Most tank heals spammed
An early test for raiding healers, Patchwerk was a measure of pure healer throughput and mitigation. There were no gimmicks. There were no tricks. No fires to avoid, no special abilities to watch for, and no mobs to run away from.
It was all pure healing.
Your raid group lived and died by the ability of the healers to keep your tanks alive. And man, at the time, Patchwerk hit like a freight train. The Abomination provided an excellent method for testing the discipline and trust of healers to not overlap or deviate from their assignments.
Most healing needed
The pre-nerf iteration of Deconstructor was the first real challenge of Ulduar. My guild was able to take this bucket of bolts down during week 2 (largely due to server instability plaguing week 1 of Ulduar's release). What was really special about Deconstructor was during his Tympanic Tantrum phases. I knew that healing this, I wouldn't be able to get more than one party up to full health. Healers had set party assignments with the goal of keeping the party alive as opposed to topping them off.
His hard mode was a great indicator of healer endurance. Healers had to deal with the Tantrums, Sparks, Void Zones and other nasty stuff. I distinctly remember one of our kills pushing us down to the last 5 seconds before his enraged timer expired. Most of the healers were running on fumes at that point. I had to stop in order to regenerate mana. My fingers hovered over Guardian Spirit with the tank targeted just in case.
Most raiders saved
How many times do you remember bailing out players who were caught with an Icicle falling on their head? How many players failed to reach the snow mounds that you complained about while trying to keep them alive long enough for your DPS to break them out?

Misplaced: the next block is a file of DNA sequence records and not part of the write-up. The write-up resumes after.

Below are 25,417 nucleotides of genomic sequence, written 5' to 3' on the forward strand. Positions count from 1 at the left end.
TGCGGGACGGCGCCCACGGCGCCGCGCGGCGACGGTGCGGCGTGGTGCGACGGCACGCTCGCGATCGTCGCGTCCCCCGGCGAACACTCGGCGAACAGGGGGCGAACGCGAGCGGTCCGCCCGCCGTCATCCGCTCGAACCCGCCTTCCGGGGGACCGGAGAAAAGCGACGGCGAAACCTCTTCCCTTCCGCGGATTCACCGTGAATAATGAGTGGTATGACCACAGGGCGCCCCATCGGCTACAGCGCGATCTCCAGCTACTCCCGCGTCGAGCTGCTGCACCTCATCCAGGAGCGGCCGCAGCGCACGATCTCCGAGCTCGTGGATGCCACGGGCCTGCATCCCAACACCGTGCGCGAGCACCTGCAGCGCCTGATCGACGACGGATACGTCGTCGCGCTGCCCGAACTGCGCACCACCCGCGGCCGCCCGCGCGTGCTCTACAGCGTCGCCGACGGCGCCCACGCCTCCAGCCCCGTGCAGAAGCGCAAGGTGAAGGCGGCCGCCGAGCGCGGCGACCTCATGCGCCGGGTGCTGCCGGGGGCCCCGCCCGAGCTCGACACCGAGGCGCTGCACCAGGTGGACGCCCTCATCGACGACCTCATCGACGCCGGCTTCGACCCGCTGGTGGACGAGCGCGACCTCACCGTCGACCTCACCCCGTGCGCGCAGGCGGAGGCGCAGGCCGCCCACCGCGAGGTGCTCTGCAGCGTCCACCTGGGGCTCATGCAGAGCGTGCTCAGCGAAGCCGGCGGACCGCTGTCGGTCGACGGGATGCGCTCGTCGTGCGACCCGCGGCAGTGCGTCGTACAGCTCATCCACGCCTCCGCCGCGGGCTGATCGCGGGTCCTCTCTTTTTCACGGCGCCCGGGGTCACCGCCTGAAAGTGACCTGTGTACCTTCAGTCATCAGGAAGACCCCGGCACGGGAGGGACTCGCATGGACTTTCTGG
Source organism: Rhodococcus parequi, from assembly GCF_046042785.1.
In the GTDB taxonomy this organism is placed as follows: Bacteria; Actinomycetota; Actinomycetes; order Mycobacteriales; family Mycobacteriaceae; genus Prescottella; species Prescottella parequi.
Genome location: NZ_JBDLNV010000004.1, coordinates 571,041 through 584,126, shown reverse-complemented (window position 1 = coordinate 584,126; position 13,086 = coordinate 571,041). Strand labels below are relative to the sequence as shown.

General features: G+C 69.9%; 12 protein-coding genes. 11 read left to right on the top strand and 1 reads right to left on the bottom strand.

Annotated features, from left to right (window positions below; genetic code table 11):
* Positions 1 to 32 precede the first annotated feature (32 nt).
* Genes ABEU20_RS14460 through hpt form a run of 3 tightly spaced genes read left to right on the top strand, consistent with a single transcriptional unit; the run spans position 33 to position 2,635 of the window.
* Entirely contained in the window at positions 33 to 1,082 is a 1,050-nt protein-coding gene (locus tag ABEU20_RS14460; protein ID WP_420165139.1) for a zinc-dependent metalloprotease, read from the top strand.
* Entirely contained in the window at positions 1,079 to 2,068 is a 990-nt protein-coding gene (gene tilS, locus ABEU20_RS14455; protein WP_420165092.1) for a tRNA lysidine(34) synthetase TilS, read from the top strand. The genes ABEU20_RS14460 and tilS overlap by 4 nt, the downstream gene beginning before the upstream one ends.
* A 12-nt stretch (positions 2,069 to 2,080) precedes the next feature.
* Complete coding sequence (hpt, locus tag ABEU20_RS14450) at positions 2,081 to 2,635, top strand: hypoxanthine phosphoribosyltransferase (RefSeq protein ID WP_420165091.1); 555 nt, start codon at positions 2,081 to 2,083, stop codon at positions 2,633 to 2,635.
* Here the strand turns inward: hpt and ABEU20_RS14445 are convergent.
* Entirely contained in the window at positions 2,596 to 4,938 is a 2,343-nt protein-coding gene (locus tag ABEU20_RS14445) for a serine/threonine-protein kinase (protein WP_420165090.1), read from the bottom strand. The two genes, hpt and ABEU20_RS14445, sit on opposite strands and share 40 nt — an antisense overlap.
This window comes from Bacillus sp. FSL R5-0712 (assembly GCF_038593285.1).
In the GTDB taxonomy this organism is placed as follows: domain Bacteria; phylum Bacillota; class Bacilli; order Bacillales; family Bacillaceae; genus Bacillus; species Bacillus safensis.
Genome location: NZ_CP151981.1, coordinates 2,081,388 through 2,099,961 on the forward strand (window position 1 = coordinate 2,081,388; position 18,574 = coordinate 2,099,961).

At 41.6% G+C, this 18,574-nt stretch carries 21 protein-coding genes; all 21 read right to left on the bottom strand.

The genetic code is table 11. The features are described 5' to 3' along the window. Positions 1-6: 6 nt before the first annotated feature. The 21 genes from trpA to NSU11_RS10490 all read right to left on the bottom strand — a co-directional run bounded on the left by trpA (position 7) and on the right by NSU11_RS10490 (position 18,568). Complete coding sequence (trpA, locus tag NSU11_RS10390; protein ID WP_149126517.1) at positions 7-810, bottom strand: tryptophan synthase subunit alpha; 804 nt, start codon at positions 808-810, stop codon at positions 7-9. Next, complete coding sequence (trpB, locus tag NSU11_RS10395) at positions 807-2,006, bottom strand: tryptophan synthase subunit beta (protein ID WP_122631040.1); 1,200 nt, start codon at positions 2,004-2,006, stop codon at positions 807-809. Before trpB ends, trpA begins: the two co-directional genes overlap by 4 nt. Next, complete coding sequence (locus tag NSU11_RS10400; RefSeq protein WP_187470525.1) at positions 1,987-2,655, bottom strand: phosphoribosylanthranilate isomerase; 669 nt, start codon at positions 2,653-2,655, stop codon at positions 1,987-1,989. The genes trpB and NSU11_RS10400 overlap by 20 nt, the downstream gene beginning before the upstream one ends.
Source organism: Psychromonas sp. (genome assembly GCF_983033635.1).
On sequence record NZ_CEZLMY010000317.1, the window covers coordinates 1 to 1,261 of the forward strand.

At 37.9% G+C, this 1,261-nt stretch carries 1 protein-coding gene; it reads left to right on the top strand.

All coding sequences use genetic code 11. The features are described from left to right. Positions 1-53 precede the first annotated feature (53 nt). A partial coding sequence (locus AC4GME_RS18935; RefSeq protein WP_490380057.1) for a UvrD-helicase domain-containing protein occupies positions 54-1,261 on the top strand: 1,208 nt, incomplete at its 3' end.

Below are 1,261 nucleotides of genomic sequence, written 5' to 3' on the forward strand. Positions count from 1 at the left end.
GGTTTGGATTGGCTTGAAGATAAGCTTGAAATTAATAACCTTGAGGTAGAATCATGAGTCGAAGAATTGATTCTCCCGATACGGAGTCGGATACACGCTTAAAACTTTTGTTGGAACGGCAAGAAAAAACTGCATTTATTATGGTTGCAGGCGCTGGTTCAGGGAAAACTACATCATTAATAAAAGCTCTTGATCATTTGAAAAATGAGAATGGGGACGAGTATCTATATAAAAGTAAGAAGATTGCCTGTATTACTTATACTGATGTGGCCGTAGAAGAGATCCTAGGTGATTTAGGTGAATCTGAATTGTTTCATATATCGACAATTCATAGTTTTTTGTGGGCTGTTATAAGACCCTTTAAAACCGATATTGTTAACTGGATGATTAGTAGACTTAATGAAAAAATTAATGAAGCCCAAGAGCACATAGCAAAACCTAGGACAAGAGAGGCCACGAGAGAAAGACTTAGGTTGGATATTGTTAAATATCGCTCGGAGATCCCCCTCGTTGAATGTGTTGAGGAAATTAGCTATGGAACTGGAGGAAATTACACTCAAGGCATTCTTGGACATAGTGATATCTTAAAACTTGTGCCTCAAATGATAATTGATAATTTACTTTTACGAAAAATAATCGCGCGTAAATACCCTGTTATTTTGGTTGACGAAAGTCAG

The big blue guy represented a stumbling block for many guilds as they were progressing through Ulduar. Healers had a tough time trying to outheal the various frost related damage. Not only that, Dispels had to be dished out as fast as possible to get players out of the firing zone of any falling icicles. I went Discipline specifically for faster Mass Dispels. Unless you were able to find a campfire nearby, you had to keep moving around to shake the stacking Cold debuff. For Druids and Priests, it wasn't that big of an issue. The Paladins and Shamans who were with me became disgruntled at the amount of running they had to do.
Of course, whenever they were hit by falling icicles, I made them do laps around Dalaran.
Want to know what it's like to heal chaos? This would be it. Pre-nerf Mimiron was fun and exciting fight for progression healers. The first phase was easily handled. Anything after that was a crapshoot. How hard and fast can you heal through the Heat Wave and Rapid Bursts? Can you dodge Rocket Strikes? The first few times, I managed to get drilled largely due to tunnel vision (and I haven't been hit by them since). Could you handle the incoming mechanical robots of phase 3? More importantly, could you adapt quick enough to heal the occasional threat pull by DPS? Yes, the fault of pulling aggro will forever be a debate between tanks and DPS players. Reflexive and strong heals would immediately remove that as a problem.
And then there was phase 4 which was the grand-daddy of movement and standing-out-of-crap fights for Wrath of the Lich King. Spinning up? Move. Incoming rockets? Move. Is he about to explode? Move. Tank on the other side? Move. If you had a hard time watching out for little things, this fight was not going to be easy.
Anub'arak (Trial of the Crusader)